Gender Section

Tanoa Recommendations

Gender Section


  • To promote the interests of judicial officers throughout the Commonwealth
  • To ensure wherever possible, equal access to the law


  • To provide a forum for judicial officers to be able to consider ways of redressing any gender imbalance:
    a) Gender Bias and other colleagues;
    b) Gender Bias and the Public both specifically and generally;
    c) Institutionalised Gender Bias and the Justice System.
  • To exchange information among judicial officers;
  • To encourage the advancement of women;
  • To promote and encourage women to be aware of their legal rights;
  • To address women’s groups on issues relating to the law and their legal rights.


Before the setting up of the Gender (formerly the Women’s Section) of the CMJA in August 1994, the Association was not unconcerned with issues surrounding women. The Rule of Law provides that the law should apply equally to all individuals who make up society regardless of gender, race, religion, and so on.

Commonwealth Judicial Officers have participated in human rights conferences and meetings organised by the Commonwealth Secretariat, Interights, and other international agencies since the late 1970’s. each passing decade, human rights issues have become an increasingly significant part of any conference agenda, and part and parcel of discussions on development in the legal field. Human Rights as a distinct area of Commonwealth focus became crystallised in what is referred to as the Harare Declaration of 1991 and is synonymous with democracy and good governance.

The Gender Section of the CMJA was established in August 1994 to promote the interests of women jurists throughout the Commonwealth and to ensure wherever possible that women have equal access to the law. The Section was set up in Zimbabwe during the CMJA’s Tenth Triennial Conference.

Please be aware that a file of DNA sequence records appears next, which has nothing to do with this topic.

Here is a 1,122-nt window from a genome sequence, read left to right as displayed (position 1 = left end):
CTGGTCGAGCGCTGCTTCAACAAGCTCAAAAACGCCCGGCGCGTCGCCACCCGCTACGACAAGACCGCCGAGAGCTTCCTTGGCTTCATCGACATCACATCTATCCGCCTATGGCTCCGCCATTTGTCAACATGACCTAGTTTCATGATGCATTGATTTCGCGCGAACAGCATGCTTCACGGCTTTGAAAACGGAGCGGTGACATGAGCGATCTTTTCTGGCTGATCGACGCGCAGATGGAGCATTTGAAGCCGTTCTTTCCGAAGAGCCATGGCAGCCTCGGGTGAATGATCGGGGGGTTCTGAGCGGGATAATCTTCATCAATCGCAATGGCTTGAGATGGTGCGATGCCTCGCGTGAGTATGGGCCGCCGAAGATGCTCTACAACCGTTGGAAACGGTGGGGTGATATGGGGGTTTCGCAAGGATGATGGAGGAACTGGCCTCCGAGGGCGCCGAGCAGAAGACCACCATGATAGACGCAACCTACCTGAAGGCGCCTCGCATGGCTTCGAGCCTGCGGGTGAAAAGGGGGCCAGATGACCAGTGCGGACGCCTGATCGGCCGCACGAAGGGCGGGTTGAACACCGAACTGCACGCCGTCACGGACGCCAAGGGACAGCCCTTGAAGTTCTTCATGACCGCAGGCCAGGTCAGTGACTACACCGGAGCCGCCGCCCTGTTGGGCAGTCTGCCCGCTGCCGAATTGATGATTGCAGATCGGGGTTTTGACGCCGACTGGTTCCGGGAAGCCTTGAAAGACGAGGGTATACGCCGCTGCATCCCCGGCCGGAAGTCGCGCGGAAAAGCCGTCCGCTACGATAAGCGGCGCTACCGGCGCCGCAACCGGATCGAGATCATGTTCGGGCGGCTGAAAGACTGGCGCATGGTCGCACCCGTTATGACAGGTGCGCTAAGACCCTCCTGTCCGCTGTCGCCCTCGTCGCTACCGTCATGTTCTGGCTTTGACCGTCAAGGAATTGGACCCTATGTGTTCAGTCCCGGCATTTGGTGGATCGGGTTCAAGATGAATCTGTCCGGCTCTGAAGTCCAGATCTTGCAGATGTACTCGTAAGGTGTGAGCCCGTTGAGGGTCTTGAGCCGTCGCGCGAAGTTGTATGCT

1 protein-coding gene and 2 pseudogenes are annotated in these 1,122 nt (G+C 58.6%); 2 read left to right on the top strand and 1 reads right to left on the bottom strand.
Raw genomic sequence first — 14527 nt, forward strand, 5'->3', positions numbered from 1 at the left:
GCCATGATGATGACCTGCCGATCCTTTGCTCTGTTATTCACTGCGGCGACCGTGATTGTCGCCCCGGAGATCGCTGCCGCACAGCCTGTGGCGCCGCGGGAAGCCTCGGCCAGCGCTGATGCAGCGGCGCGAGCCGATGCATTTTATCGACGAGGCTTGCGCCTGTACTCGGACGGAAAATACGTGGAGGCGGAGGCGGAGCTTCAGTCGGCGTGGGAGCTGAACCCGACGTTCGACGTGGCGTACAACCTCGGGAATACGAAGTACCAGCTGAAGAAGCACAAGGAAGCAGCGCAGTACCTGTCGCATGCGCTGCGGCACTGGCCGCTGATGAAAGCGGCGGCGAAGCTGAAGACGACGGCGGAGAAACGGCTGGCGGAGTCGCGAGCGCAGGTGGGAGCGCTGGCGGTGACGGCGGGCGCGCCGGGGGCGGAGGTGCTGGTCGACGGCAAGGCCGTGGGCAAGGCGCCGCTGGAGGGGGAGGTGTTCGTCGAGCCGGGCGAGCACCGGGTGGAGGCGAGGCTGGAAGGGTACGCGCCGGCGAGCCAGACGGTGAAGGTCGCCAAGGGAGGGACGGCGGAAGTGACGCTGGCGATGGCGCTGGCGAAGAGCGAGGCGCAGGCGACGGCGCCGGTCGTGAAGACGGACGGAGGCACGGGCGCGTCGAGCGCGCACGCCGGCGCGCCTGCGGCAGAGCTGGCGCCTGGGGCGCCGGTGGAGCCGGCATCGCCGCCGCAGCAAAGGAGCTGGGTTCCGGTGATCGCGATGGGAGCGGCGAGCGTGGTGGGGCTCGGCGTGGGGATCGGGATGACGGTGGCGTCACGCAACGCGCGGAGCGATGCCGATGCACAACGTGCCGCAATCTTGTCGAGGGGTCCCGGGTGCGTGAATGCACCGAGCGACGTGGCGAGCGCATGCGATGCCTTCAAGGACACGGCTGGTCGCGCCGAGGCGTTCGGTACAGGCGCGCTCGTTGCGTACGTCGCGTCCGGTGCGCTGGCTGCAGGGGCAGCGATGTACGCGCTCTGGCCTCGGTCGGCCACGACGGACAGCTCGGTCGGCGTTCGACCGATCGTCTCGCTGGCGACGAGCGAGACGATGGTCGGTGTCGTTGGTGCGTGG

The current Chair is  Mrs Justice Maura McGowan DBE of England and Wales. The previous chairs were, Justice Lynne Leitch of Canada Dr Clover Thompson-Gordon OD, JP of Jamaica and The Hon Miss Justice P Macaulay of Sierra Leone.

Following its establishment the Section embarked on a Gender Bias Project which aimed to survey gender bias within the judiciaries of the Commonwealth. Statistics on the number of women magistrates and judges were collected and assessed, the results of which have been incorporated into the training programmes of the CMJA.

The Gender Section has been actively involved in four judicial colloquia on the Domestic Application of International Human Rights Norms to promote Women’s Human Rights which were jointly organised with the Commonwealth Secretariat’s Gender and Youth Division and the Commonwealth Foundation. The Colloquia took place in Zimbabwe in 1994, Beijing 1995, and Hong Kong 1996 and Guyana 1997.

The Victora Falls Declaration on the Human Rights of Women was adopted in Zimbabwe in 1994. These principles were approved and reaffirmed at both Beijing, Hong Kong and Guyana, all of which produced recommendations relevant to the needs and interests of their particular region. The Council of the CMJA has also given full backing and approval to the Declaration.